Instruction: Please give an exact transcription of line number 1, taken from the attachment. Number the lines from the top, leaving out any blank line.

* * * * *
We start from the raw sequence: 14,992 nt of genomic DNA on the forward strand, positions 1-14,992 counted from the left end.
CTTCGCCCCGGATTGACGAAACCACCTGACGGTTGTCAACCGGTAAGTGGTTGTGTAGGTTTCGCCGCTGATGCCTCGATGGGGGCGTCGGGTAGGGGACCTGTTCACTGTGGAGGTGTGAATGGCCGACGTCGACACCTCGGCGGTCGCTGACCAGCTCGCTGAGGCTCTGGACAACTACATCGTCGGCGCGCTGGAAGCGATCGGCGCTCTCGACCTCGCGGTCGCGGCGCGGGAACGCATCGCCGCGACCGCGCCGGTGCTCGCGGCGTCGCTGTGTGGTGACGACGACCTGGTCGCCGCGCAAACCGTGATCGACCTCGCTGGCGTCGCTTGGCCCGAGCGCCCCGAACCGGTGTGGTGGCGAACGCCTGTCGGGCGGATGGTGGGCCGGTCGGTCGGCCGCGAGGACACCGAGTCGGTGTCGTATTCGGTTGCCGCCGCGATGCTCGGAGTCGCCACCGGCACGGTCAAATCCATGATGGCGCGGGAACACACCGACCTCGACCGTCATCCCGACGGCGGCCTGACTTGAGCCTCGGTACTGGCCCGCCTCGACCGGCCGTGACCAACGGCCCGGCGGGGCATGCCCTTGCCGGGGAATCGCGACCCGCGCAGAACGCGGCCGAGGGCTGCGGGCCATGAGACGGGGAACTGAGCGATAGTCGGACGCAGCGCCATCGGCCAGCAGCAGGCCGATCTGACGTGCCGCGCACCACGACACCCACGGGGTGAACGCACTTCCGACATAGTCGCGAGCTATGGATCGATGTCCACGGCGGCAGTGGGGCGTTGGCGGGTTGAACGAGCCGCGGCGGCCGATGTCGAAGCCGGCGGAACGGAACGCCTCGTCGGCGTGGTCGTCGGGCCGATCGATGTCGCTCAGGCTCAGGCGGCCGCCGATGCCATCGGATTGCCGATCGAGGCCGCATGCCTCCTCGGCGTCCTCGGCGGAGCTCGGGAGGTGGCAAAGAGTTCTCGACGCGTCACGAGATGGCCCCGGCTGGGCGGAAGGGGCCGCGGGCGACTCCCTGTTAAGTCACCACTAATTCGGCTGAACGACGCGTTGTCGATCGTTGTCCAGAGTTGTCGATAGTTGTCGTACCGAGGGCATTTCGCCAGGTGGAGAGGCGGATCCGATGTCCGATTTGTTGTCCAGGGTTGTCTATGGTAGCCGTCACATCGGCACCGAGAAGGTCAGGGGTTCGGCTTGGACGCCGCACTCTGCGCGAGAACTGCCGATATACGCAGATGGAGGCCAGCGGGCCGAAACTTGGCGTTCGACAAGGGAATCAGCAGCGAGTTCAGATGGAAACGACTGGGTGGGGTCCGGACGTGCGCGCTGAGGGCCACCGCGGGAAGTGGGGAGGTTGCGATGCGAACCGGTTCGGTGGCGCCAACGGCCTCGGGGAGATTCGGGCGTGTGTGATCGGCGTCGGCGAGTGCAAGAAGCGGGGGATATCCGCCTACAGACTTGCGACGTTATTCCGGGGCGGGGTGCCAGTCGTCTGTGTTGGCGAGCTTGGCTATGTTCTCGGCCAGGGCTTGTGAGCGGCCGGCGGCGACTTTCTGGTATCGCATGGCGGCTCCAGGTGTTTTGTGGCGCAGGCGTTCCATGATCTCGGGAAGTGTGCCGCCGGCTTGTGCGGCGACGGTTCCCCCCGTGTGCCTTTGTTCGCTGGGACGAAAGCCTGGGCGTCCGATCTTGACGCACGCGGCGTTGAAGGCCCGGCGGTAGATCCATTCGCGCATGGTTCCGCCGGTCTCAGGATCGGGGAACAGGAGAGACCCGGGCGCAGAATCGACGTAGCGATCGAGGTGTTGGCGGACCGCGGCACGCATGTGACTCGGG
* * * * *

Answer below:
We start from the raw sequence: 14,992 nt of genomic DNA on the forward strand, positions 1-14,992 counted from the left end.